Our oldest son spooks easily. He saw a commercial with zombies and has had trouble falling asleep every night since. Despite all the old tricks that worked with me when I was a young girl, nothing other than laying with him has worked.
I thought we'd try making a dreamcatcher.
Ours is not authentic, but we hoped it would have the same effect as the hoop and horsehair originals made the Native Americans.
Before we got crafty, my son and I read a great book by Audrey Osofsky that helped explain how dreamcatchers work.
"Out of the night swarm dark wings of bad dreams,
but the dream net guards the way.
Tangled in the net, dark dreams are caught
like flies in a spider's web."
When we finished the picture book, we got to work making our dream catcher. While most dream catchers are round, the only disposable plates we had were square. We decided to work with what we had, and since the plates were Spider-Man on one side, thought it fitting to use to make our bad-dream web catcher with.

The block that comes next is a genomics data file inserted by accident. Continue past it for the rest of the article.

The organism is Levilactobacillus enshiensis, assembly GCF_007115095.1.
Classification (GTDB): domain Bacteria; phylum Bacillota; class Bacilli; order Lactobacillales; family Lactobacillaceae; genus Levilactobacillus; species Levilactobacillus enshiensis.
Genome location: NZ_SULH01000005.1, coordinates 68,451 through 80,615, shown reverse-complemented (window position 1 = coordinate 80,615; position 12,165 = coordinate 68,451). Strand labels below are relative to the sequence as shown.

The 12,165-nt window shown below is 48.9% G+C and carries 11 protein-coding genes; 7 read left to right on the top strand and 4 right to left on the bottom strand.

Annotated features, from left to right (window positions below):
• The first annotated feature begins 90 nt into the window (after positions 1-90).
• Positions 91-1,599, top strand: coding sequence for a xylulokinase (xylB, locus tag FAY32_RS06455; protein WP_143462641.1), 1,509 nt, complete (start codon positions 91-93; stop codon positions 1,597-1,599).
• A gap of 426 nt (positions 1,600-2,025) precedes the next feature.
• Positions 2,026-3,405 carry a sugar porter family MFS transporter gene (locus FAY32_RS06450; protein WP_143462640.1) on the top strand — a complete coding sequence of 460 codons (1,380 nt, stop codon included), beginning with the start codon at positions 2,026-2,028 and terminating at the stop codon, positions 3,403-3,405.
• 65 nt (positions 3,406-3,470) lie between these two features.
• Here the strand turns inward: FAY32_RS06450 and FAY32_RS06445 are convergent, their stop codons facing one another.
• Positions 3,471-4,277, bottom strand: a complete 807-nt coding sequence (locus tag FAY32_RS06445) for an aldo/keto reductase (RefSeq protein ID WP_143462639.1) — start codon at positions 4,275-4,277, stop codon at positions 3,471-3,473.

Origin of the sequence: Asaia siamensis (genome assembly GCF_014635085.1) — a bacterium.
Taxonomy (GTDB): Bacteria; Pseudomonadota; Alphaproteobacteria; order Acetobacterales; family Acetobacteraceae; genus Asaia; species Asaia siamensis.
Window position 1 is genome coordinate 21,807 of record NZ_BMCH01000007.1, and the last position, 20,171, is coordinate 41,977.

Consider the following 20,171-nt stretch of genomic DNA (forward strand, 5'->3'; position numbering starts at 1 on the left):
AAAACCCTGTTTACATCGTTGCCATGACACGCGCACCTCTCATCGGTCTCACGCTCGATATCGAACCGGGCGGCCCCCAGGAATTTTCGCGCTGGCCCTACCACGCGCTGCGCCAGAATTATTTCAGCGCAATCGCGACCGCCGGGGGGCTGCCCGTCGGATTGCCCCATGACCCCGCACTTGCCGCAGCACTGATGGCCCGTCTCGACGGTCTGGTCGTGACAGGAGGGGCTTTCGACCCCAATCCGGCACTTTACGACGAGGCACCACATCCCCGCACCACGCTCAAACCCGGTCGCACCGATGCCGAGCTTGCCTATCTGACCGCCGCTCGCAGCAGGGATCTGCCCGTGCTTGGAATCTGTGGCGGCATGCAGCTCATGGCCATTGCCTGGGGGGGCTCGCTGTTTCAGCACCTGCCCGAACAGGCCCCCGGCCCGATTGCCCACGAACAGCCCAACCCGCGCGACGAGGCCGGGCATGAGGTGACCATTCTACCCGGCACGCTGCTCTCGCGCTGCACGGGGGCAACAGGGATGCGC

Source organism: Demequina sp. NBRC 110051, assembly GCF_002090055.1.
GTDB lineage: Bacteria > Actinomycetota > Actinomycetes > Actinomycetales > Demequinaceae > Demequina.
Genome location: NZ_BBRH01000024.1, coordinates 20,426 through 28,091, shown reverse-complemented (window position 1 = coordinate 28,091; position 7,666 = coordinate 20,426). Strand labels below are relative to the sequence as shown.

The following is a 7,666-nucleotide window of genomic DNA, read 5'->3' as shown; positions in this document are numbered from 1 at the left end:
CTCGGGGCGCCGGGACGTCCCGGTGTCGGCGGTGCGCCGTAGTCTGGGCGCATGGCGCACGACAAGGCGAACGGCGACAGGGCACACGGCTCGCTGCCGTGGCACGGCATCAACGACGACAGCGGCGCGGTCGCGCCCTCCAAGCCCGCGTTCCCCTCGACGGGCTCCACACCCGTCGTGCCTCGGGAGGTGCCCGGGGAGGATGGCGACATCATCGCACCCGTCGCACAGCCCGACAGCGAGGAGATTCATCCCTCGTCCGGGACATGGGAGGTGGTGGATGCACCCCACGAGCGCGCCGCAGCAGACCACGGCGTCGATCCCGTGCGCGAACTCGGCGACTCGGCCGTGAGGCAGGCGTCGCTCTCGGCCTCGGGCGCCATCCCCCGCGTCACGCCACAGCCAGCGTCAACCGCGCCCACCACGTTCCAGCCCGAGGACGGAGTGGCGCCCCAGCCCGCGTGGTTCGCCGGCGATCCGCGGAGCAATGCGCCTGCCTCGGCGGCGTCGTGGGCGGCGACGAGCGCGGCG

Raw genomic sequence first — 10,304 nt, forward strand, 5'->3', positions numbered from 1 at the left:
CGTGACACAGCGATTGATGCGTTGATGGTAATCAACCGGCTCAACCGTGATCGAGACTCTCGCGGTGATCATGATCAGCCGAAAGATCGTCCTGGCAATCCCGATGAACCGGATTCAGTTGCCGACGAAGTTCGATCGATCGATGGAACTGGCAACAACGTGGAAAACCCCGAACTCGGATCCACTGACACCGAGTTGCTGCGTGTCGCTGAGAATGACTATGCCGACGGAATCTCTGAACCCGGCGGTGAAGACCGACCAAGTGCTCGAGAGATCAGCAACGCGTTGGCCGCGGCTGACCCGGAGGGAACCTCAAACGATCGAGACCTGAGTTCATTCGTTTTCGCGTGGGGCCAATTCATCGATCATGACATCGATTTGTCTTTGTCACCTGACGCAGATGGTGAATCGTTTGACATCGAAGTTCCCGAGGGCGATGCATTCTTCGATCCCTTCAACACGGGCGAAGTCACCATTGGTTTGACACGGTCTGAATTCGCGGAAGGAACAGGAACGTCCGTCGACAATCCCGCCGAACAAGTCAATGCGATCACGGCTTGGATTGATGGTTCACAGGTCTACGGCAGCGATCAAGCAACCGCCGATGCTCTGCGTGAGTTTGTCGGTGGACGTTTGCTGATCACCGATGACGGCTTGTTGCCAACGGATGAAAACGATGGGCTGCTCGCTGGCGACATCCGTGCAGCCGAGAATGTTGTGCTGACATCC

To start, my son cut out the middle of the plate. Then he punched holes around the perimeter, as well as one at the top to hang it by, and three at the bottom to hang additional features from.
We tied yarn to one of the interior holes and he began weaving the yarn through the holes sometimes adding a bead, and wrapping it around another strand before tucking it through the next hole. Threading the beads was great practice for his fine motor skills. We he'd used up the long strand of yarn, I tied it to another hole.
Then he picked feathers and we tied them to three strands of yarn. We tied knots in the yarn to suspend beads that he then threaded.
When we tied these strands to the bottom three holes and made a loop to hang it, we were done.
Time for some sweet dreams, my son.